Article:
Congenital dermal melanocytosis


What are the aims of this leaflet?

This leaflet has been written to help you understand more about congenital dermal melanocytosis. It tells you what it is, what causes it, what can be done about it, and where you can find out more about it.

What is congenital dermal melanocytosis?

Congenital dermal melanocytosis is a common, harmless, pigmented birthmark. It is sometimes also called lumbrosacral dermal melanocytosis, and is sometimes still referred to by its old name of a Mongolian Blue Spot.   It is usually seen at birth or shortly afterwards. It typically disappears before the age of 6.

What causes congenital dermal melanocytosis?

During the baby’s development in the womb, cells called melanocytes move from deeper in the skin (a layer called the dermis) to the top layer of the skin (the epidermis) by the 20th week of pregnancy. Melanocytes produce melanin, which is the pigment responsible for skin, hair and eye colour.  In congenital dermal melanocytosis, these cells remain in the dermis at birth and continue to produce melanin. The reason for this is unknown. Melanin in the dermis appears blue-grey through the skin, which is why congenital dermal melanocytosis looks like a blue-grey patch on the skin.

Is congenital dermal melanocytosis hereditary?

There may be an underlying inherited cause for this condition, as they are very common in children of Asian, African, Middle Eastern, or Mediterranean descent. They are rare in children with fair skin. 

What are the symptoms of congenital dermal melanocytosis?

There are no physical symptoms associated with congenital dermal melanocytosis. The affected areas of skin are not itchy or painful.

What does congenital dermal melanocytosis look like?

They are flat, blue-grey, non-raised patches that can appear anywhere on the skin, but most commonly on the lower back and buttocks. They occur rarely on the abdomen and limbs, and very rarely on the face and scalp. It can be seen as a single patch or multiple patches close together.

Where a very large amount of skin is affected, very rarely this may be associated with inborn errors of metabolism (rare inherited disorders where the body cannot adequately break down food). Your doctor will arrange further tests if they think this could be a possibility.

How is congenital dermal melanocytosis diagnosed?

Congenital dermal melanocytosis is usually diagnosed by a doctor, based on its characteristic typical appearance at birth or shortly after. No other diagnostic investigations are required.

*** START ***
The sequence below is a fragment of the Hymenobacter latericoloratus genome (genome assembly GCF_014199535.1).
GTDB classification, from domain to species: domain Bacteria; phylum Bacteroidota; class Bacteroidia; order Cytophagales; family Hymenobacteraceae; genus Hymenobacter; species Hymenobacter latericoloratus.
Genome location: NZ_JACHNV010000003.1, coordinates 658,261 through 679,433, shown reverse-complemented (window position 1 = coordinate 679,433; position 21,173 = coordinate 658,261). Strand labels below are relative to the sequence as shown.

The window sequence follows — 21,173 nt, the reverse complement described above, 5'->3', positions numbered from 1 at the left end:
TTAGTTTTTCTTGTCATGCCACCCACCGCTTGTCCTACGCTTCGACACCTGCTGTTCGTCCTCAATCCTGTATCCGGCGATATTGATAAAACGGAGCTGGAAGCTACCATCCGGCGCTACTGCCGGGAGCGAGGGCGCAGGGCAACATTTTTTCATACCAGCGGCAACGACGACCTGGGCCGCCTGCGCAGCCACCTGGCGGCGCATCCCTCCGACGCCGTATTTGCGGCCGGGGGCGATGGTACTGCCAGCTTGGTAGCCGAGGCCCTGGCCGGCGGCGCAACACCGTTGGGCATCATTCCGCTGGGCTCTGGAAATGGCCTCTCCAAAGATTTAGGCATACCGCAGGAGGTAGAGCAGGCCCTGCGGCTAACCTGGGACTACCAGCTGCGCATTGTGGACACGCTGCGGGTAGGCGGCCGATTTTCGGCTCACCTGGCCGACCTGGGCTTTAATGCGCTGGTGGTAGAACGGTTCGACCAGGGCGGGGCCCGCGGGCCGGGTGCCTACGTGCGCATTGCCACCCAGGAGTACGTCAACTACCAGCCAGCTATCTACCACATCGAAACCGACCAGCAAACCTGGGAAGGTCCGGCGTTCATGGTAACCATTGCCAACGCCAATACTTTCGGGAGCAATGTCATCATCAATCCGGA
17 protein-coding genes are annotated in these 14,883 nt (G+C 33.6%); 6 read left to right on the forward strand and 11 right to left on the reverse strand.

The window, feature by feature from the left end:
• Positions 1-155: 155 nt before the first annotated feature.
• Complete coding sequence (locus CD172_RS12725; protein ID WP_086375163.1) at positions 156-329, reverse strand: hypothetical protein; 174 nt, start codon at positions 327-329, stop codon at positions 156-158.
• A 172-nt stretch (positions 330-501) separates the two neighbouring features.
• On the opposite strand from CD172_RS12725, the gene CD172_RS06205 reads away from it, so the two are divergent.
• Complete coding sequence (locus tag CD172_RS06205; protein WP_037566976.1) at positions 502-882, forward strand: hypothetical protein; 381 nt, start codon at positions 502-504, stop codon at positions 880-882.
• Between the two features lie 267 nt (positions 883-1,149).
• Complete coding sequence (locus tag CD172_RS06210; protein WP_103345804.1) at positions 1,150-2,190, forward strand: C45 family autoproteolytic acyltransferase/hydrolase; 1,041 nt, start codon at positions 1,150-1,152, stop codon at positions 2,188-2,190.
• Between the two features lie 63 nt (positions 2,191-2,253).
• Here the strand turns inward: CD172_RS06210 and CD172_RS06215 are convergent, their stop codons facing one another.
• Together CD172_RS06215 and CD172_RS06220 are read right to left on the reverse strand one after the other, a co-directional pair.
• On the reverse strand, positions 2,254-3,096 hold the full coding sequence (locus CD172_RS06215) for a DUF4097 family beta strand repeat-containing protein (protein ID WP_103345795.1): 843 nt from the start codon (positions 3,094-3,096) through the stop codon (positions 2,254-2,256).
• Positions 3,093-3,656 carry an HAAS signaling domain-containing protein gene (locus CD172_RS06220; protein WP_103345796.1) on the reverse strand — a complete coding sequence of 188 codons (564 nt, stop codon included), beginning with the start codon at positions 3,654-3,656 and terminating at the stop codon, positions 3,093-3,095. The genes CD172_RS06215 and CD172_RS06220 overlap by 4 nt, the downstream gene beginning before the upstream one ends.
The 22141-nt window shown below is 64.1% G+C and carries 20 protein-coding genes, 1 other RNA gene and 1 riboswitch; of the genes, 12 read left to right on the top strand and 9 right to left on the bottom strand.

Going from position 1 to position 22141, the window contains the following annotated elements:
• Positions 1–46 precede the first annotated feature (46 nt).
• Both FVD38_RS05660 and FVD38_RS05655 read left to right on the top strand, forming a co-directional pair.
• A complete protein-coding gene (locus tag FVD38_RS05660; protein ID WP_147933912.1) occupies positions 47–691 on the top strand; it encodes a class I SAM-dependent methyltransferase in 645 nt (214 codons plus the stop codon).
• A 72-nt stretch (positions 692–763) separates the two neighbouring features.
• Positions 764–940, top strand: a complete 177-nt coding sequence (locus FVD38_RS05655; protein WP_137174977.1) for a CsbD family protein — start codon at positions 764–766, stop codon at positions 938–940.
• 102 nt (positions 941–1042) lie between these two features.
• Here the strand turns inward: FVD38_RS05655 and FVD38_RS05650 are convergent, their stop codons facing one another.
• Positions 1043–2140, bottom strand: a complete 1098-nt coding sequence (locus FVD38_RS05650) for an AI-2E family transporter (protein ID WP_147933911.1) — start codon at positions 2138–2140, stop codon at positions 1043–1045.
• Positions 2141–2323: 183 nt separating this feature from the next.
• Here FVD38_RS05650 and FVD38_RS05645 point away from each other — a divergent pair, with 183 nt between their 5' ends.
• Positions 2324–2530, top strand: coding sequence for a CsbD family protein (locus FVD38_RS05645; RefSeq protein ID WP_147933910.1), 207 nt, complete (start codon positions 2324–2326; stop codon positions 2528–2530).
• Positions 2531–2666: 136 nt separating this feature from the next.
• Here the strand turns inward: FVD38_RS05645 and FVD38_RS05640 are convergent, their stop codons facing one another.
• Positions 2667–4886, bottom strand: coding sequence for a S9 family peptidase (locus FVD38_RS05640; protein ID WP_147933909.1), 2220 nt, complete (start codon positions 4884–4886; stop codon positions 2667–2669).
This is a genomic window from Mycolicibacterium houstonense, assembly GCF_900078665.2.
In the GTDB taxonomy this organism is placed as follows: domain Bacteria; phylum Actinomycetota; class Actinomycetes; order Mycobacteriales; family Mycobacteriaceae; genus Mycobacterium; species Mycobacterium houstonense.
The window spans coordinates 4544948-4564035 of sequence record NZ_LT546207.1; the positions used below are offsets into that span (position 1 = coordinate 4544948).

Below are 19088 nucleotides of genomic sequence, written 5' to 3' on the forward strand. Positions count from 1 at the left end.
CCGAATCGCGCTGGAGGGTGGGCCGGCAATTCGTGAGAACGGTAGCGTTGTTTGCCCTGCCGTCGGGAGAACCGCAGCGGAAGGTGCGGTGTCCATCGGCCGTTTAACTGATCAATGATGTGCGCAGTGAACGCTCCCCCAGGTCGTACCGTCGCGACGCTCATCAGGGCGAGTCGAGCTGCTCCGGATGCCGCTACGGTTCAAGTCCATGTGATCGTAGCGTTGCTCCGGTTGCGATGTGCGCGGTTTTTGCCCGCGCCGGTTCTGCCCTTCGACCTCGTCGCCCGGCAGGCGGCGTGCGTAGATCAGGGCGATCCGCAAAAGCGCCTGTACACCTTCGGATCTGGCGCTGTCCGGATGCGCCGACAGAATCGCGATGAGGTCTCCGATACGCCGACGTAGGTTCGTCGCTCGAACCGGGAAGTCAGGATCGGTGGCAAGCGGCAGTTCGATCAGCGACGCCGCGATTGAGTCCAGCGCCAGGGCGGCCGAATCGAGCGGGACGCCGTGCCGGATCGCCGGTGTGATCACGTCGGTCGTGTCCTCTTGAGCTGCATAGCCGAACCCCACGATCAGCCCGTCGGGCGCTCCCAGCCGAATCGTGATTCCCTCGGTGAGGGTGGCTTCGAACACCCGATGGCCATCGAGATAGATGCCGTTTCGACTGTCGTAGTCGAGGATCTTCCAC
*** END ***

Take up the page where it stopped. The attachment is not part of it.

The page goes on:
Due to the colour and location, they can be mistaken for bruises, which can happen with non-accidental injury. Therefore, it is important that your doctor or midwife record the presence of congenital dermal melanocytosis in the baby and maternal records at initial assessment, to avoid misdiagnosis as bruising at a later date.

How can congenital dermal melanocytosis be treated?

Congenital dermal melanocytosis does not require any treatment as the majority disappear by the age of 6. In rare cases, they can persist into puberty and very rarely indefinitely.  If the patches do not fade and are causing distress, then options like skin camouflage can be considered where the skin is visible.

Where can I get more information about congenital dermal melanocytosis?

Links to patient support groups:

Birthmark Support Group

Tel: 07825 855 888



Changing Faces

Tel: 0300 012 0275 (for support and advice)

Tel: 0300 012 0276 (for the Skin Camouflage Service)



Web links to detailed leaflets:

Jargon Buster:

Please note that the BAD provides web links to additional resources to help people access a range of information about their treatment or skin condition. The views expressed in these external resources may not be shared by the BAD or its members. The BAD has no control of and does not endorse the content of external links.

This leaflet aims to provide accurate information about the subject and is a consensus of the views held by representatives of the British Association of Dermatologists: individual patient circumstances may differ, which might alter both the advice and course of therapy given to you by your doctor.

This leaflet has been assessed for readability by the British Association of Dermatologists’ Patient Information Lay Review Panel






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